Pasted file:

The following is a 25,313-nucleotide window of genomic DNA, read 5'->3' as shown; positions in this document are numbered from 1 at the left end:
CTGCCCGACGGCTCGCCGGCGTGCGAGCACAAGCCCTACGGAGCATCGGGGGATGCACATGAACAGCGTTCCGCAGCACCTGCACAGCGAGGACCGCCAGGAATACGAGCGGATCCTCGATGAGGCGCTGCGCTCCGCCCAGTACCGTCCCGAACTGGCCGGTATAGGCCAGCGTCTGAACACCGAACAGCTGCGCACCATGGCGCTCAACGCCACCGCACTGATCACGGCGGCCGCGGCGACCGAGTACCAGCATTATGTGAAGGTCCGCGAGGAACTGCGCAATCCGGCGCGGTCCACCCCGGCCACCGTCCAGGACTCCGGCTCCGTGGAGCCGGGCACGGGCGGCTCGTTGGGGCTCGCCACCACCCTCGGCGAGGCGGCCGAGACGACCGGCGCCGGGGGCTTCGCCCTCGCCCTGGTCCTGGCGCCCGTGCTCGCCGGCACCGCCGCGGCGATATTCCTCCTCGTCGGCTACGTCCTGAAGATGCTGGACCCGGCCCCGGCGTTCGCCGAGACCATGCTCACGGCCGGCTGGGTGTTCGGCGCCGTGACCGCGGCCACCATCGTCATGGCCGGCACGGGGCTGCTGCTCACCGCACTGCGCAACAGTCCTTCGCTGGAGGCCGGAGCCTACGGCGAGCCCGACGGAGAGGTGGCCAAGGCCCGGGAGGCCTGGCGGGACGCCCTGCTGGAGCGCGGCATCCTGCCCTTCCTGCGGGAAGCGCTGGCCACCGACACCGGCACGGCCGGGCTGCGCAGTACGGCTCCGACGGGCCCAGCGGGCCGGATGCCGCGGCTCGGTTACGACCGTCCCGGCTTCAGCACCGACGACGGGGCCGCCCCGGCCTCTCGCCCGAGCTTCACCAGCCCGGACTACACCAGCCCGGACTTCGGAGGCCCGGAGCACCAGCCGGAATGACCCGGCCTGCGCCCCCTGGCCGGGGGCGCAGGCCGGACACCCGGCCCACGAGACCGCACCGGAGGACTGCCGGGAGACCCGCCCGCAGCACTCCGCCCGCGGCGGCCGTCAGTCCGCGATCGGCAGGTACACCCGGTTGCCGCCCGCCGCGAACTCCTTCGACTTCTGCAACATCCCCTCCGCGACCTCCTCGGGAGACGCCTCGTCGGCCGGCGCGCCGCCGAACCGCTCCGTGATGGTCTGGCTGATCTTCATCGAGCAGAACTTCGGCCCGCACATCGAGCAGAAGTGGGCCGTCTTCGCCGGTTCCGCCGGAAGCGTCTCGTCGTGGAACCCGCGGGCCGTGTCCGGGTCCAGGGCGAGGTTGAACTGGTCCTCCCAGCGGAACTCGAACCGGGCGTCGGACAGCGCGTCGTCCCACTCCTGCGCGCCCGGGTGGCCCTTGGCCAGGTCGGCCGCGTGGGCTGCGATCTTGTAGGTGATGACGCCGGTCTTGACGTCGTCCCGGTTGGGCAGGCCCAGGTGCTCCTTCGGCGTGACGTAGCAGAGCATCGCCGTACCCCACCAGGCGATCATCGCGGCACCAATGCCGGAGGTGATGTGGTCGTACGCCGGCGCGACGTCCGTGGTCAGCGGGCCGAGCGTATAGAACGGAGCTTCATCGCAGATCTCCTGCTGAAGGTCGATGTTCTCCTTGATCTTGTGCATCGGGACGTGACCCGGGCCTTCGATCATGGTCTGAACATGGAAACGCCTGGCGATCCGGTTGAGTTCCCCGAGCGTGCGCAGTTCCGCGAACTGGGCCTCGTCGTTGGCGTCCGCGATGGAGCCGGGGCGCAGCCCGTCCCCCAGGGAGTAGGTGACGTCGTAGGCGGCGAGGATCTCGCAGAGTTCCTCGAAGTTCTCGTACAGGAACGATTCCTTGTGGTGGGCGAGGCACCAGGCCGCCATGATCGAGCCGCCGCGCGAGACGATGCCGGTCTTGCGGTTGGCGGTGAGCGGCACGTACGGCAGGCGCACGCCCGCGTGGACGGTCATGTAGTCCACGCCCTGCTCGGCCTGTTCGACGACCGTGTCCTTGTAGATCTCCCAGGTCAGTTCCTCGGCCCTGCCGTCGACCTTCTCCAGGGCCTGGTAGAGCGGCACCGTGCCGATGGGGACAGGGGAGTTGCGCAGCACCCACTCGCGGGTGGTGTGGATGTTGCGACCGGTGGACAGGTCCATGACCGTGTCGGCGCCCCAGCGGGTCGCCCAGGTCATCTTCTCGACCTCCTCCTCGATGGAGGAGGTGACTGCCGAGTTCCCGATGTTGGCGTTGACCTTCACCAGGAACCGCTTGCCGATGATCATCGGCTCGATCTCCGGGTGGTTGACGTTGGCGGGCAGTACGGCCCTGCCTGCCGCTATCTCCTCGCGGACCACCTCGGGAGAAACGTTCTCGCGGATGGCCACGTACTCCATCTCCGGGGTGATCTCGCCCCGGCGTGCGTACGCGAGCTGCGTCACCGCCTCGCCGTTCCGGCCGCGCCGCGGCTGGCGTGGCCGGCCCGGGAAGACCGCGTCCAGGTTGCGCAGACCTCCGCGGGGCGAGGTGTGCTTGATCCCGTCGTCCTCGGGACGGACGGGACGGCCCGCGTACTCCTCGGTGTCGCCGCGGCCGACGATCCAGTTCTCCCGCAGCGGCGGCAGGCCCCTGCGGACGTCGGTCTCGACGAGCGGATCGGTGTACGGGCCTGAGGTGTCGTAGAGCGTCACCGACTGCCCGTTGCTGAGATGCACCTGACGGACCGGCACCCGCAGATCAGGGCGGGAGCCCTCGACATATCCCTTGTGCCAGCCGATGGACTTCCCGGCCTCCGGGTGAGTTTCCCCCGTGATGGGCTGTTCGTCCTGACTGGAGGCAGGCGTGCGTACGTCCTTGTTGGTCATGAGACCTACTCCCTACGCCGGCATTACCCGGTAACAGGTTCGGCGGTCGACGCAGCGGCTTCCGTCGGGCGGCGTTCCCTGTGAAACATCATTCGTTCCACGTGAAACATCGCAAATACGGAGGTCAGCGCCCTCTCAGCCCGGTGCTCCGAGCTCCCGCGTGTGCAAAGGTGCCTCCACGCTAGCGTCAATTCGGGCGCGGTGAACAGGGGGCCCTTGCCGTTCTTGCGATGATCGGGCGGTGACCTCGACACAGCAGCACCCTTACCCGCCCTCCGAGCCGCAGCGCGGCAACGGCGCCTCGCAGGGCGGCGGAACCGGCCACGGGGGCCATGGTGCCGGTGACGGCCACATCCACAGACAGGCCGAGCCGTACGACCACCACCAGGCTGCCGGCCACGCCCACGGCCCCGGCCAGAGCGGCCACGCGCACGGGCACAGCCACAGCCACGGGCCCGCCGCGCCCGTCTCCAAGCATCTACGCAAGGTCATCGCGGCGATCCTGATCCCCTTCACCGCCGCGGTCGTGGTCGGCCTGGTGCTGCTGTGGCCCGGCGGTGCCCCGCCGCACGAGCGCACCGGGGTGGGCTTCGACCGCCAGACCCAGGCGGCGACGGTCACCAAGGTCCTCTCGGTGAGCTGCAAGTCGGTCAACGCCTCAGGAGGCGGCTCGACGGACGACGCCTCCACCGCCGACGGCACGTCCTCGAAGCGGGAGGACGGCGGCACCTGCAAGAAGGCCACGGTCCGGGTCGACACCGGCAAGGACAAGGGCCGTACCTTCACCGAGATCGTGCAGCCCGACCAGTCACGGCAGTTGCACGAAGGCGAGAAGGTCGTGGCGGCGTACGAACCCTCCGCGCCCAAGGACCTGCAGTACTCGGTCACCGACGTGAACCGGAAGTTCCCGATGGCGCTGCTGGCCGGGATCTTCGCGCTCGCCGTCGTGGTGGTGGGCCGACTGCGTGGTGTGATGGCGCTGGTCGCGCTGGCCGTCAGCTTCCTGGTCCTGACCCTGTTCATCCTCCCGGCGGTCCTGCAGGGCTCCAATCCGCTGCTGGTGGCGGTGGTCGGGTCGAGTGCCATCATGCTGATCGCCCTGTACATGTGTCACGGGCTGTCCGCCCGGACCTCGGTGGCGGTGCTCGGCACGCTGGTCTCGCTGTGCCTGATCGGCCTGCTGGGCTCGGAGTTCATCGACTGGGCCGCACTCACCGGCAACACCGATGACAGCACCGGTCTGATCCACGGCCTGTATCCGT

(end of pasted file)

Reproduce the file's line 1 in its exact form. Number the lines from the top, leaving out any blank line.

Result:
The following is a 25,313-nucleotide window of genomic DNA, read 5'->3' as shown; positions in this document are numbered from 1 at the left end: